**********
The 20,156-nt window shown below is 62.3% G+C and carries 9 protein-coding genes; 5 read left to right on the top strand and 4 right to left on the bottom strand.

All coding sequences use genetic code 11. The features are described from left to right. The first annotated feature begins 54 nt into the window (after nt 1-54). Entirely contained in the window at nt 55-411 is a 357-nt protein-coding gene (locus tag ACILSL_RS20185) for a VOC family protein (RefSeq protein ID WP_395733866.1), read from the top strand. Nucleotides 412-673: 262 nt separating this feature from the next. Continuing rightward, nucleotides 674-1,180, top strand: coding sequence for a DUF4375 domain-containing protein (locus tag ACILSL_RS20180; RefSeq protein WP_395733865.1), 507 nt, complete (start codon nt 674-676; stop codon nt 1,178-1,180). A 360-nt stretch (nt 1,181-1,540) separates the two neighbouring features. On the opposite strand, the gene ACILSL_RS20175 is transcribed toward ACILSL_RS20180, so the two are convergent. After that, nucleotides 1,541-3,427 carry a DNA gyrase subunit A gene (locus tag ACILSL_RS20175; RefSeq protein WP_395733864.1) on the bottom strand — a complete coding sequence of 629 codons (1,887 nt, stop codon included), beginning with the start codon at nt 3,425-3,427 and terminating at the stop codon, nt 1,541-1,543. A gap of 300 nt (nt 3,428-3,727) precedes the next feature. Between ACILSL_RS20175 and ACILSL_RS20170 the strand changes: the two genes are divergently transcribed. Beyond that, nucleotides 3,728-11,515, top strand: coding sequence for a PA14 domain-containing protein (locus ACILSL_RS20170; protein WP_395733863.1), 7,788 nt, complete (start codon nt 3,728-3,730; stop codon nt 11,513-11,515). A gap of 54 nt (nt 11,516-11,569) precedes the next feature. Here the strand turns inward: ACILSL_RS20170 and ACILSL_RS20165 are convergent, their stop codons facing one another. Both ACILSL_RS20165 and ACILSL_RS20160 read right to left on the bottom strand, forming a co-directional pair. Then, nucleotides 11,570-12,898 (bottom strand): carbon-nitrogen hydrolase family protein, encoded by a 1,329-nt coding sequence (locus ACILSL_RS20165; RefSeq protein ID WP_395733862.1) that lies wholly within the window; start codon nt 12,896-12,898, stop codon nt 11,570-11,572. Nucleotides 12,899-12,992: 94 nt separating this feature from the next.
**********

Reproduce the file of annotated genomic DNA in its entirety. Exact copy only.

The 20,156-nt window shown below is 62.3% G+C and carries 9 protein-coding genes; 5 read left to right on the top strand and 4 right to left on the bottom strand.

All coding sequences use genetic code 11. The features are described from left to right. The first annotated feature begins 54 nt into the window (after nt 1-54). Entirely contained in the window at nt 55-411 is a 357-nt protein-coding gene (locus tag ACILSL_RS20185) for a VOC family protein (RefSeq protein ID WP_395733866.1), read from the top strand. Nucleotides 412-673: 262 nt separating this feature from the next. Continuing rightward, nucleotides 674-1,180, top strand: coding sequence for a DUF4375 domain-containing protein (locus tag ACILSL_RS20180; RefSeq protein WP_395733865.1), 507 nt, complete (start codon nt 674-676; stop codon nt 1,178-1,180). A 360-nt stretch (nt 1,181-1,540) separates the two neighbouring features. On the opposite strand, the gene ACILSL_RS20175 is transcribed toward ACILSL_RS20180, so the two are convergent. After that, nucleotides 1,541-3,427 carry a DNA gyrase subunit A gene (locus tag ACILSL_RS20175; RefSeq protein WP_395733864.1) on the bottom strand — a complete coding sequence of 629 codons (1,887 nt, stop codon included), beginning with the start codon at nt 3,425-3,427 and terminating at the stop codon, nt 1,541-1,543. A gap of 300 nt (nt 3,428-3,727) precedes the next feature. Between ACILSL_RS20175 and ACILSL_RS20170 the strand changes: the two genes are divergently transcribed. Beyond that, nucleotides 3,728-11,515, top strand: coding sequence for a PA14 domain-containing protein (locus ACILSL_RS20170; protein WP_395733863.1), 7,788 nt, complete (start codon nt 3,728-3,730; stop codon nt 11,513-11,515). A gap of 54 nt (nt 11,516-11,569) precedes the next feature. Here the strand turns inward: ACILSL_RS20170 and ACILSL_RS20165 are convergent, their stop codons facing one another. Both ACILSL_RS20165 and ACILSL_RS20160 read right to left on the bottom strand, forming a co-directional pair. Then, nucleotides 11,570-12,898 (bottom strand): carbon-nitrogen hydrolase family protein, encoded by a 1,329-nt coding sequence (locus ACILSL_RS20165; RefSeq protein ID WP_395733862.1) that lies wholly within the window; start codon nt 12,896-12,898, stop codon nt 11,570-11,572. Nucleotides 12,899-12,992: 94 nt separating this feature from the next.